At the time of Independence in 1947, India was a typically backward economy. Owing to poor technological and scientific capabilities, industrialization was limited and lop-sided. Agricultural sector exhibited features of feudal and semi-feudal institutions, resulting into low productivity. Means of transport and communications were underdeveloped. Educational and health facilities were grossly inadequate and social security measures were virtually non-existent. In brief, the country suffered from the twin problems of rampant poverty and widespread unemployment, both resulting in low standard of living.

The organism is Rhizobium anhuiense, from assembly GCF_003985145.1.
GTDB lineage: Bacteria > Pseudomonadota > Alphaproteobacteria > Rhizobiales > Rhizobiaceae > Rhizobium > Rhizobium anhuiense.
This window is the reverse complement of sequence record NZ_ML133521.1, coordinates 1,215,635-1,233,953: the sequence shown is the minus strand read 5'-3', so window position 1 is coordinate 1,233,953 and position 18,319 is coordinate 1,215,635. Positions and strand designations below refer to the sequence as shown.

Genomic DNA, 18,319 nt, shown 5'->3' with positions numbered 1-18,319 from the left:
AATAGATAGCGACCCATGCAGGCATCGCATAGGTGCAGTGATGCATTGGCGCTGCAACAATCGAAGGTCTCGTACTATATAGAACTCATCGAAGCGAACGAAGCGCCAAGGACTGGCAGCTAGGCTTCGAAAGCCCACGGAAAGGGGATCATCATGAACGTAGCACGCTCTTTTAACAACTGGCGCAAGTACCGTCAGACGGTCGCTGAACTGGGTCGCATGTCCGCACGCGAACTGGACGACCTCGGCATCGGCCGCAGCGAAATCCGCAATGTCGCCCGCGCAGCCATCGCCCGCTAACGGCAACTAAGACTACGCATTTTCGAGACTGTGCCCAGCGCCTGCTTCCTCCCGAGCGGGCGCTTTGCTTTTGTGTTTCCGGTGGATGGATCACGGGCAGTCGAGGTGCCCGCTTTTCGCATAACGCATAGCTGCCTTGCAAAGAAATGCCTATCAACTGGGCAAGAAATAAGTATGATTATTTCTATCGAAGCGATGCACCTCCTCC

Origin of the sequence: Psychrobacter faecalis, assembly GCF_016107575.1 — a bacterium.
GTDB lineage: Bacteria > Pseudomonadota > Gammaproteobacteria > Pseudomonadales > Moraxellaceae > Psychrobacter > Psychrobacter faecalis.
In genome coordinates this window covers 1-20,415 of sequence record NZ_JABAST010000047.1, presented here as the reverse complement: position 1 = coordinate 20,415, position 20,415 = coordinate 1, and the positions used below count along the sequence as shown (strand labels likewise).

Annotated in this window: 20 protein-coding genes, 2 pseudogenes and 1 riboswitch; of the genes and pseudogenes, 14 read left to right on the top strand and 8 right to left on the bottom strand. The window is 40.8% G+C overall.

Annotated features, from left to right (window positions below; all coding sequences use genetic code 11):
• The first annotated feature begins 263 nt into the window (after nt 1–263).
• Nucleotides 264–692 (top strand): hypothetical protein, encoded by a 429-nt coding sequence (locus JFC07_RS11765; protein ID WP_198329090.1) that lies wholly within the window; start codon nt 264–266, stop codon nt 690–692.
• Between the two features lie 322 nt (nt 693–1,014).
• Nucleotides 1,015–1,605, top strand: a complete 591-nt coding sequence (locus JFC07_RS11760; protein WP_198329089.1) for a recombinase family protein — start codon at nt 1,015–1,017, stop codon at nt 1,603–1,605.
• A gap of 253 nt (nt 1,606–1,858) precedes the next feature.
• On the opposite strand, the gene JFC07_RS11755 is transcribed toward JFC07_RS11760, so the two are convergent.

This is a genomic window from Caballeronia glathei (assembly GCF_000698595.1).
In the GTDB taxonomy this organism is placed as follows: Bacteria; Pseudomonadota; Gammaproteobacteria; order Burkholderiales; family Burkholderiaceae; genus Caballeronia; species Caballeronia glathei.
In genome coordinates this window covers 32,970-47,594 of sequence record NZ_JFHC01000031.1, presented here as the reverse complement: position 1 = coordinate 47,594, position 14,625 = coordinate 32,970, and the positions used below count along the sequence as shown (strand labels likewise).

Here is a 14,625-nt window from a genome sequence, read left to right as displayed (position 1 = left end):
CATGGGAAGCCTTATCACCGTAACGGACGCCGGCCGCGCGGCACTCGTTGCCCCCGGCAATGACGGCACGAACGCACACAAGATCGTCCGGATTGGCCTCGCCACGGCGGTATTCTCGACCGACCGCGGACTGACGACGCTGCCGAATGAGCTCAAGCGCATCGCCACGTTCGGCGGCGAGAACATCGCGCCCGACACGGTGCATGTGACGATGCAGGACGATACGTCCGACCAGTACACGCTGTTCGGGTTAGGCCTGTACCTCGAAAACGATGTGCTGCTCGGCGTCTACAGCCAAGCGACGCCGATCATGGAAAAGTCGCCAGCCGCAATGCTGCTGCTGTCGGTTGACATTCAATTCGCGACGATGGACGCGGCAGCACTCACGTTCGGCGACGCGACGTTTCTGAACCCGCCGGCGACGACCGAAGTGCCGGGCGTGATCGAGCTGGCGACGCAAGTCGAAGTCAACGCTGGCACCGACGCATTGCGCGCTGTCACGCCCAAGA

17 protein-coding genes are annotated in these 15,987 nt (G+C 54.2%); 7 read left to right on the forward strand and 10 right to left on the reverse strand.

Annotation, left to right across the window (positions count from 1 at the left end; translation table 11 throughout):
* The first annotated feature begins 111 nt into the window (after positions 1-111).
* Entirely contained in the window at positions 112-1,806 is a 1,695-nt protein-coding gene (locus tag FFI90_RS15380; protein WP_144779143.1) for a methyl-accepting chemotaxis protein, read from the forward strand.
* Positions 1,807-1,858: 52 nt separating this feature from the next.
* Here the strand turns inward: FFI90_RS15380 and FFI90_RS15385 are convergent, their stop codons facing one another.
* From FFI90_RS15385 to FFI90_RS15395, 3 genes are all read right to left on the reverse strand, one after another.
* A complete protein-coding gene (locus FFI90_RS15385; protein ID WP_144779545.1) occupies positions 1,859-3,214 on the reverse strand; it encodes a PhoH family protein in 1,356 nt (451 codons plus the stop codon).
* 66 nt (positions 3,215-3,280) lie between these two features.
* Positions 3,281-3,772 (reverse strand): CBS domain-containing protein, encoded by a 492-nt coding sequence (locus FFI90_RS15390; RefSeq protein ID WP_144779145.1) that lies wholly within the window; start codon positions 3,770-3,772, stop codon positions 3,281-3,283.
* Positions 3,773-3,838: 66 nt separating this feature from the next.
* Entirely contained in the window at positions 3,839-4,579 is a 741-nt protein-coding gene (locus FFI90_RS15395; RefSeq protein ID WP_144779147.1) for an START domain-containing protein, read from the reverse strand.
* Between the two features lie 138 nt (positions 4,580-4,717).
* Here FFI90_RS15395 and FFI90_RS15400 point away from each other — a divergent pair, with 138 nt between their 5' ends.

The year 1991 is an important landmark in the economic history of post-independent India. The country went through a severe economic crisis in the form of serious Balance of Payments problem. Indian economy responded to the crisis by introducing a set of policies known as Structural Reforms. These policies were aimed at correcting the weaknesses and rigidities in the various sectors of the economy such as Industry, Trade, Fiscal and Agriculture.